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Parallel Chronologies. Invisible History of Exhibitions – documentary and research exhibition

Parallel Chronologies investigates the exhibition as a cultural phenomenon and a genre on its own right focusing on the period determined by the state socialisms of the Eastern European region. The project intends to break with the usual ways both international and local art events and publications either ignore or exoticize this field. For this aim we present a network of professional relationships, exhibitions, events, and art spaces instead of the sheer display of artworks from the period.

The exhibition contains two archives dealing with neo-avant-garde art from Belgrade and Novi Sad. The prelom kolektiv has studied several significant events of the SKC, the Student Cultural Center in Belgrade in the 70s, and new media center has collected the most important documents of the neo-avant-garde in Novi Sad. The third section of the exhibition presents progressive art events from the 60s-70s in Hungary. The exhibition and event documentations from Hungary are structured around a research asking various Hungarian art professionals about the art events from this period they find the most significant in relation to their own practice. Instead of aiming at an objective history gained from the synthesis or reconciliation of differing individual points of views we rather would like to trace the idiosyncratic pattern of difference and accordance, the map of blind-spots and legends. The exhibition also addresses chronologies as important channels of mediating art events of an epoch. Chronologies play a defining role in transforming atomic events into histories and canons especially in the case of Eastern-European art events that happened in the second publicity during the 60s and 70s.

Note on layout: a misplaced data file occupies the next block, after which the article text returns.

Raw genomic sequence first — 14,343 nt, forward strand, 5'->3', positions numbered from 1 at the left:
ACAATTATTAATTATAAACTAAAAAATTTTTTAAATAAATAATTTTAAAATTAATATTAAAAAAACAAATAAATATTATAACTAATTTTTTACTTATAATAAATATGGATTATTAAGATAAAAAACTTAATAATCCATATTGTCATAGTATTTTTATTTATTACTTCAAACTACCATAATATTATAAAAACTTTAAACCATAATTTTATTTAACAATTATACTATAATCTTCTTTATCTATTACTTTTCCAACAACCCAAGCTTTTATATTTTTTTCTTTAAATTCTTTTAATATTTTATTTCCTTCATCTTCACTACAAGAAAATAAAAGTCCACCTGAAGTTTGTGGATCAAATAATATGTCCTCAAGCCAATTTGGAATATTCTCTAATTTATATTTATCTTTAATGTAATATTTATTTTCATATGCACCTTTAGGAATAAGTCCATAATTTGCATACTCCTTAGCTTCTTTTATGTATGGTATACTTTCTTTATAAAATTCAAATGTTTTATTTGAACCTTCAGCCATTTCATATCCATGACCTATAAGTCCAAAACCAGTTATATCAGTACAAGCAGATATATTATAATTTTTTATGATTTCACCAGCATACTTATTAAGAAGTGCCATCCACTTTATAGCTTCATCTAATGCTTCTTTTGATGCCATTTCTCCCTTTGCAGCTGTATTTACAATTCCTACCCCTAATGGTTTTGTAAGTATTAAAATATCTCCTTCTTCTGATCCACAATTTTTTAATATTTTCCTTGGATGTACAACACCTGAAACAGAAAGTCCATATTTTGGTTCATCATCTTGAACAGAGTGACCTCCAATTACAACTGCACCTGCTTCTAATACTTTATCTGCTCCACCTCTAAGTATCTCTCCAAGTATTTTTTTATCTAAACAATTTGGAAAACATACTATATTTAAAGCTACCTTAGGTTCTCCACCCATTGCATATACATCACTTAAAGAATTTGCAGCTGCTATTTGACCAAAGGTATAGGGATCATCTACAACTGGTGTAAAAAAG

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Invisible History of Exhibitions - international symposium

The symposium organized in parallel with the exhibition addresses crucial questions in relation to auto-histories of Eastern-European underground art, self-positioning through international exhibitions, and reinterpretation of art history.

How can we remember, reconstruct, and recycle exhibitions in order to include them in our shared historical knowledge? How could historical research adapted to international curatorial discourses change the ever prevailing feeling of being ignored and belated of historically and geo-politically marginal art scenes? How Eastern-European art practitioners could take advantage of - and at the same time overcome the voyeuristic western market interest in communist past fueled by both post-colonialism and globalism? How can we make sense of the shared experiences of youth movements, sub-, parallel- and counter cultures, political activism and the fundamental differences concerning the legacies of neo-avant-garde?